is the term for calling a bet after another
player or other players has/have already
called that bet. For the purposes of this
advice, we'll be concerned only with the
betting and calling that takes place on the
river, after all of the cards are out. To
overcall a bet on the river, there must
already be a bet, and you can't be the first
player to act after it. Before the action
gets to you, one or more players must act on
that bet for it to qualify as the subject of
If you already have some experience
playing hold'em in a live game, you probably
know that the first player to bet on the
river often does not have a good hand. He
could have been on a draw, missed, and now
be betting a bluff. He may have a low pair,
or even two pair, that he knows will not win
if he checks. He might, however, have the
nuts or some unexpected great hand.
Sometimes you just can't know for sure what
a bet from the first player really means.
One thing you do know for sure is that,
even though the bettor could have anything,
the first player to call him has to have
something. If you're the next player after
that first caller, you have some analytical
thinking to do. First, you have to think
about what kind of poker hand the original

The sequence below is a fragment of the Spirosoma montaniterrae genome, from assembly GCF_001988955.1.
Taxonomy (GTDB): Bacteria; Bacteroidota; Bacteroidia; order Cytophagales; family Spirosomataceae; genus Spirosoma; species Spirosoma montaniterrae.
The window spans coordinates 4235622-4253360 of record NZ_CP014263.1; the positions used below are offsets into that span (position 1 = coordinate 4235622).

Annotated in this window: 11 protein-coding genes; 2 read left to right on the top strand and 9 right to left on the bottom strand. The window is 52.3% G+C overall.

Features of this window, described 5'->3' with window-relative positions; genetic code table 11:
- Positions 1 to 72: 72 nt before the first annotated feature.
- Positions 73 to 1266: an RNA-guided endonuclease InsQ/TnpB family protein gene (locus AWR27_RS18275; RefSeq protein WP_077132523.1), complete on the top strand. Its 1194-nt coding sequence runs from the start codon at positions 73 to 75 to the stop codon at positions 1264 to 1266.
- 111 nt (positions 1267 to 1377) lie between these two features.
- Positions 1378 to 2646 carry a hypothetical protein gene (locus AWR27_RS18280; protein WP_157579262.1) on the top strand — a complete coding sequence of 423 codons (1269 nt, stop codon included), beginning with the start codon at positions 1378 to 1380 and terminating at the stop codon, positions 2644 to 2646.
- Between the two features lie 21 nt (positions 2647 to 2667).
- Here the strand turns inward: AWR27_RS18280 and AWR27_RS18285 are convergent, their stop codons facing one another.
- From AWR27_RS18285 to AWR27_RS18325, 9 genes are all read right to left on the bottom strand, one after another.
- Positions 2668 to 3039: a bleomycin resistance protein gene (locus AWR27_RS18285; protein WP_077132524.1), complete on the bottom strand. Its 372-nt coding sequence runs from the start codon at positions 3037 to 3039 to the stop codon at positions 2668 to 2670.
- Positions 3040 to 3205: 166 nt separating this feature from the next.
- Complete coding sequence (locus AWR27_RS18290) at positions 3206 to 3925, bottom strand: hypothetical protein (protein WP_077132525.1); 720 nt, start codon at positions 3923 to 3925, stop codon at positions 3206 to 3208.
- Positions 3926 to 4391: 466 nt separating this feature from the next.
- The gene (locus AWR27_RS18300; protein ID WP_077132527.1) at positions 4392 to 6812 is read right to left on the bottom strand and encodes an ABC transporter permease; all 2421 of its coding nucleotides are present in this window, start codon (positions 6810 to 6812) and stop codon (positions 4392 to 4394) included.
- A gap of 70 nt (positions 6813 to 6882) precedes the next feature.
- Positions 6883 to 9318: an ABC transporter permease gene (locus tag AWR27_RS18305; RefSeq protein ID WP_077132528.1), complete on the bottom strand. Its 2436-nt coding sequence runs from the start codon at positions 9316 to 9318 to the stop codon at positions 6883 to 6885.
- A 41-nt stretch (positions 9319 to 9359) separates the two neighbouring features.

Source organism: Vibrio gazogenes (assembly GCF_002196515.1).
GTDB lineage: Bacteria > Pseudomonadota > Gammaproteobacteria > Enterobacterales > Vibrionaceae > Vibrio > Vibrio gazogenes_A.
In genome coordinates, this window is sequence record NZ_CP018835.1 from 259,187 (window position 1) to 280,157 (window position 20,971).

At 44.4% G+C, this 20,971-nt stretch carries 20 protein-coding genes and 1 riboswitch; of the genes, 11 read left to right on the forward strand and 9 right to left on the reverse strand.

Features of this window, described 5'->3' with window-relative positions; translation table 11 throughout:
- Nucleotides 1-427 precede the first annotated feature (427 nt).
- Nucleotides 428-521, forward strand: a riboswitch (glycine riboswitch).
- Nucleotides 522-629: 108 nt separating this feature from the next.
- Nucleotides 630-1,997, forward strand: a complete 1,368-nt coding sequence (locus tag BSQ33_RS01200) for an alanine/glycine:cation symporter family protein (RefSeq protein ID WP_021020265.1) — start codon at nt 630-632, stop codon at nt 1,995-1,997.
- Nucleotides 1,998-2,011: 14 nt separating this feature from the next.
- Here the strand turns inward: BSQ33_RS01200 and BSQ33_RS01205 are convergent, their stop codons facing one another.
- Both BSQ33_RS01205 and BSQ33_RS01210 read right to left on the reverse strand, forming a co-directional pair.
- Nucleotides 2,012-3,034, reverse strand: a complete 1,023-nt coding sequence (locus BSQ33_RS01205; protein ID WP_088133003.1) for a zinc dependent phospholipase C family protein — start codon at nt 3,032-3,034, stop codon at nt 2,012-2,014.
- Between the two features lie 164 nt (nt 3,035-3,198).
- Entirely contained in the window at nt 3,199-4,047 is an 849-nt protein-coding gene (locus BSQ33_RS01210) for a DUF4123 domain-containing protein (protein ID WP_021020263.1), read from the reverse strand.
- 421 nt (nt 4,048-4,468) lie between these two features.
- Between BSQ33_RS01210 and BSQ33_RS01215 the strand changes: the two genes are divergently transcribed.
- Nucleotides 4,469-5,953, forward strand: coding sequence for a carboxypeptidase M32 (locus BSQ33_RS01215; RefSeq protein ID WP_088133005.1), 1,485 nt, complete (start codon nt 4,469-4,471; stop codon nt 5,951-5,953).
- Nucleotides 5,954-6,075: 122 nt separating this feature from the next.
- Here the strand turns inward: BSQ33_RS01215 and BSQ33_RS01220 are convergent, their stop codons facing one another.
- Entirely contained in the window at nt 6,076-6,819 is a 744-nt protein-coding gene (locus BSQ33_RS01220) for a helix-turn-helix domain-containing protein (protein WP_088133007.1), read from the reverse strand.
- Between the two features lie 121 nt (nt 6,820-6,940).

bettor has. Second, you have to think about
what kind of hand the first caller thinks
the bettor has. Since he called first,
knowing that you are behind him and could
possibly raise, you usually have to give him
credit for a reasonably good hand.
You have to figure out why that player
called. Does he have a lousy hand, can beat
only a bluff, and is hoping you won't call?
Is he calling with a fairly lousy hand, just
because the pot is very big? Is he calling
with a great hand ( or even the nuts) just
so you'll also call?
It also helps if you know the players in
question. If that is the case, here are four
easy questions that you can quickly ask
1. Are both the bettor and the caller
extremely loose players? If so, then either
of them could have anything, and if you're
truly undecided, you should lean toward
2. Is the bettor a loose player and the
caller a tight player? If so, you can be
sure that the caller has a good read on the
bettor. He doesn't think he is throwing his
money away in this spot. In this situation,
you should fold if you're undecided.
3. Is the bettor a tight player and the
caller a loose player? A tight player who is
first to act is capable of bluffing in this
spot. The loose player is capable of calling
with anything in this spot. You should
generally consider calling, unless you know
for sure that the first player who bet just
doesn't bluff in this spot or has a habit of
checking his good hands.
4. Are the bettor and caller both tight
players? If so, then you'll usually need a
much better than average hand to call.
Just like playing loose is not always a
bad tactic, playing tight is not always the
best tactic. It's really a question of how
good your opponents are. There's no
substitute for knowing your opponents.
If you could know only the bettor or the
caller, not both, you'd make the better
decisions in the long run by knowing the
caller. The first caller is the key player
in this equation. If you recognize the
caller as a good, solid, experienced player
(and especially if you know that he's just a
better overall player than you), you can
take advantage of that knowledge.